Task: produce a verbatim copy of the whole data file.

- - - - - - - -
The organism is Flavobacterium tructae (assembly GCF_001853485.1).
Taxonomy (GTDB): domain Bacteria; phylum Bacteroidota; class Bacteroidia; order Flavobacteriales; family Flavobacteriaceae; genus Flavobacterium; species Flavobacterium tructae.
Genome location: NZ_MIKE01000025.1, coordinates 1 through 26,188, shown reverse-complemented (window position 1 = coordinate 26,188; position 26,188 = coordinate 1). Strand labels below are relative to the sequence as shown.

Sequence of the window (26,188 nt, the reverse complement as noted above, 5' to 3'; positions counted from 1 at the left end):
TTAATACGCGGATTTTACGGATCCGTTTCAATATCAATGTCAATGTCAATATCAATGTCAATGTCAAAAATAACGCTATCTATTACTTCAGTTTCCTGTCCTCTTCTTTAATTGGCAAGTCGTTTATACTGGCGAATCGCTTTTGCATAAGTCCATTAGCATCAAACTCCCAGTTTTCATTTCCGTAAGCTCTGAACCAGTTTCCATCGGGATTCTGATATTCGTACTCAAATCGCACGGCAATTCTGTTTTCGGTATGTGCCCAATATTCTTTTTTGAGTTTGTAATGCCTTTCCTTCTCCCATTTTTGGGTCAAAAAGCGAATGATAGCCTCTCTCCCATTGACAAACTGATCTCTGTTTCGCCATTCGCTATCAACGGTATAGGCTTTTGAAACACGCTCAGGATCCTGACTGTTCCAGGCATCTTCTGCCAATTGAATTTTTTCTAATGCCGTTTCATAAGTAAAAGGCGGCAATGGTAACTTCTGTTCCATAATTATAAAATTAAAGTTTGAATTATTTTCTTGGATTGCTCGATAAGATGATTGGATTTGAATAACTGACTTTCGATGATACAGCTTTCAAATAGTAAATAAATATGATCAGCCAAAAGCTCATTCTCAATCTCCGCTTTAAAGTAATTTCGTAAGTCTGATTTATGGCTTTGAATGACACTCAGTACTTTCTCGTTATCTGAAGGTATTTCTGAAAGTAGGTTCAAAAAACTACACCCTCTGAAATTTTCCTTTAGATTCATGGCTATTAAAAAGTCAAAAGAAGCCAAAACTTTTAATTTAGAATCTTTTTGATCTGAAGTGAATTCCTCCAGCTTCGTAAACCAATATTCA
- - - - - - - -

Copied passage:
The organism is Flavobacterium tructae (assembly GCF_001853485.1).
Taxonomy (GTDB): domain Bacteria; phylum Bacteroidota; class Bacteroidia; order Flavobacteriales; family Flavobacteriaceae; genus Flavobacterium; species Flavobacterium tructae.
Genome location: NZ_MIKE01000025.1, coordinates 1 through 26,188, shown reverse-complemented (window position 1 = coordinate 26,188; position 26,188 = coordinate 1). Strand labels below are relative to the sequence as shown.

Sequence of the window (26,188 nt, the reverse complement as noted above, 5' to 3'; positions counted from 1 at the left end):
TTAATACGCGGATTTTACGGATCCGTTTCAATATCAATGTCAATGTCAATATCAATGTCAATGTCAAAAATAACGCTATCTATTACTTCAGTTTCCTGTCCTCTTCTTTAATTGGCAAGTCGTTTATACTGGCGAATCGCTTTTGCATAAGTCCATTAGCATCAAACTCCCAGTTTTCATTTCCGTAAGCTCTGAACCAGTTTCCATCGGGATTCTGATATTCGTACTCAAATCGCACGGCAATTCTGTTTTCGGTATGTGCCCAATATTCTTTTTTGAGTTTGTAATGCCTTTCCTTCTCCCATTTTTGGGTCAAAAAGCGAATGATAGCCTCTCTCCCATTGACAAACTGATCTCTGTTTCGCCATTCGCTATCAACGGTATAGGCTTTTGAAACACGCTCAGGATCCTGACTGTTCCAGGCATCTTCTGCCAATTGAATTTTTTCTAATGCCGTTTCATAAGTAAAAGGCGGCAATGGTAACTTCTGTTCCATAATTATAAAATTAAAGTTTGAATTATTTTCTTGGATTGCTCGATAAGATGATTGGATTTGAATAACTGACTTTCGATGATACAGCTTTCAAATAGTAAATAAATATGATCAGCCAAAAGCTCATTCTCAATCTCCGCTTTAAAGTAATTTCGTAAGTCTGATTTATGGCTTTGAATGACACTCAGTACTTTCTCGTTATCTGAAGGTATTTCTGAAAGTAGGTTCAAAAAACTACACCCTCTGAAATTTTCCTTTAGATTCATGGCTATTAAAAAGTCAAAAGAAGCCAAAACTTTTAATTTAGAATCTTTTTGATCTGAAGTGAATTCCTCCAGCTTCGTAAACCAATATTCA